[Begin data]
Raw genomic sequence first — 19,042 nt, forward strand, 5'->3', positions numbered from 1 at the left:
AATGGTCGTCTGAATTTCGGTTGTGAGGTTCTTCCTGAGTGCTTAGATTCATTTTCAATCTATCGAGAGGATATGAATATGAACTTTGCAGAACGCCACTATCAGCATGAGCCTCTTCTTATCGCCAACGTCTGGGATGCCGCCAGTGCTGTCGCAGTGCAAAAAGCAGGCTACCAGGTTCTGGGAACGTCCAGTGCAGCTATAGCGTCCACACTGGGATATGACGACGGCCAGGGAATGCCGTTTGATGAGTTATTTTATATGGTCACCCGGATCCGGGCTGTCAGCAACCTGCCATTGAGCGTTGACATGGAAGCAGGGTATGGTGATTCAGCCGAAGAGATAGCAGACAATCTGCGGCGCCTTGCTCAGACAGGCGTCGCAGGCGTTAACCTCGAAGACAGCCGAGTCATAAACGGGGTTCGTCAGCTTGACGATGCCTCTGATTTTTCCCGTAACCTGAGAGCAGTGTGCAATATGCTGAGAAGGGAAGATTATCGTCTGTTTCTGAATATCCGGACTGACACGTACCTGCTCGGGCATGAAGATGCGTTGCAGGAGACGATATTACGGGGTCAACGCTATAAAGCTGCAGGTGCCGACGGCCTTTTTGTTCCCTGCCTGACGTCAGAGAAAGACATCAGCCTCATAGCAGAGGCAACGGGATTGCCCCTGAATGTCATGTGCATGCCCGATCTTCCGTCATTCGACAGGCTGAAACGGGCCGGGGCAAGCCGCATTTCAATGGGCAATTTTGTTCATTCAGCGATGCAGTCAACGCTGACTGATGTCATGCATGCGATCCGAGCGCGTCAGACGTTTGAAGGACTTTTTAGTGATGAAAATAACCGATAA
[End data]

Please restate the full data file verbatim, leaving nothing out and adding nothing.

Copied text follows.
Raw genomic sequence first — 19,042 nt, forward strand, 5'->3', positions numbered from 1 at the left:
AATGGTCGTCTGAATTTCGGTTGTGAGGTTCTTCCTGAGTGCTTAGATTCATTTTCAATCTATCGAGAGGATATGAATATGAACTTTGCAGAACGCCACTATCAGCATGAGCCTCTTCTTATCGCCAACGTCTGGGATGCCGCCAGTGCTGTCGCAGTGCAAAAAGCAGGCTACCAGGTTCTGGGAACGTCCAGTGCAGCTATAGCGTCCACACTGGGATATGACGACGGCCAGGGAATGCCGTTTGATGAGTTATTTTATATGGTCACCCGGATCCGGGCTGTCAGCAACCTGCCATTGAGCGTTGACATGGAAGCAGGGTATGGTGATTCAGCCGAAGAGATAGCAGACAATCTGCGGCGCCTTGCTCAGACAGGCGTCGCAGGCGTTAACCTCGAAGACAGCCGAGTCATAAACGGGGTTCGTCAGCTTGACGATGCCTCTGATTTTTCCCGTAACCTGAGAGCAGTGTGCAATATGCTGAGAAGGGAAGATTATCGTCTGTTTCTGAATATCCGGACTGACACGTACCTGCTCGGGCATGAAGATGCGTTGCAGGAGACGATATTACGGGGTCAACGCTATAAAGCTGCAGGTGCCGACGGCCTTTTTGTTCCCTGCCTGACGTCAGAGAAAGACATCAGCCTCATAGCAGAGGCAACGGGATTGCCCCTGAATGTCATGTGCATGCCCGATCTTCCGTCATTCGACAGGCTGAAACGGGCCGGGGCAAGCCGCATTTCAATGGGCAATTTTGTTCATTCAGCGATGCAGTCAACGCTGACTGATGTCATGCATGCGATCCGAGCGCGTCAGACGTTTGAAGGACTTTTTAGTGATGAAAATAACCGATAA